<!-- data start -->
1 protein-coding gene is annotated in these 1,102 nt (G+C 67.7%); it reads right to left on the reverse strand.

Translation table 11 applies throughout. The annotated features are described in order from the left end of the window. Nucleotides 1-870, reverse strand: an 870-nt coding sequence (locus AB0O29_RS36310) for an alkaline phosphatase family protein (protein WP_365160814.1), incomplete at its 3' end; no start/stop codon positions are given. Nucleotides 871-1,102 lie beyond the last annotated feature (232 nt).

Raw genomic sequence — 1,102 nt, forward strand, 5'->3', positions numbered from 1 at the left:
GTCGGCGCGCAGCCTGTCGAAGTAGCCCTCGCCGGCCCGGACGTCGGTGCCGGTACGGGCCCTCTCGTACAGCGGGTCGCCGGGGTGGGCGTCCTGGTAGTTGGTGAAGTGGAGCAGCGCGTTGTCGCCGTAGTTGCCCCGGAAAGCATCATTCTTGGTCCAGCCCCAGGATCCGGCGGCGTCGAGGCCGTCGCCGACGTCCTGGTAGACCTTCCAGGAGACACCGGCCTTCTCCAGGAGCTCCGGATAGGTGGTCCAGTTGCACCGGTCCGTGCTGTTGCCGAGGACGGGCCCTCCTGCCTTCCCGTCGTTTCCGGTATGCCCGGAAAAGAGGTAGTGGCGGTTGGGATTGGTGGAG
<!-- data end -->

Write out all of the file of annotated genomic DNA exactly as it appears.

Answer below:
1 protein-coding gene is annotated in these 1,102 nt (G+C 67.7%); it reads right to left on the reverse strand.

Translation table 11 applies throughout. The annotated features are described in order from the left end of the window. Nucleotides 1-870, reverse strand: an 870-nt coding sequence (locus AB0O29_RS36310) for an alkaline phosphatase family protein (protein WP_365160814.1), incomplete at its 3' end; no start/stop codon positions are given. Nucleotides 871-1,102 lie beyond the last annotated feature (232 nt).

Raw genomic sequence — 1,102 nt, forward strand, 5'->3', positions numbered from 1 at the left:
GTCGGCGCGCAGCCTGTCGAAGTAGCCCTCGCCGGCCCGGACGTCGGTGCCGGTACGGGCCCTCTCGTACAGCGGGTCGCCGGGGTGGGCGTCCTGGTAGTTGGTGAAGTGGAGCAGCGCGTTGTCGCCGTAGTTGCCCCGGAAAGCATCATTCTTGGTCCAGCCCCAGGATCCGGCGGCGTCGAGGCCGTCGCCGACGTCCTGGTAGACCTTCCAGGAGACACCGGCCTTCTCCAGGAGCTCCGGATAGGTGGTCCAGTTGCACCGGTCCGTGCTGTTGCCGAGGACGGGCCCTCCTGCCTTCCCGTCGTTTCCGGTATGCCCGGAAAAGAGGTAGTGGCGGTTGGGATTGGTGGAG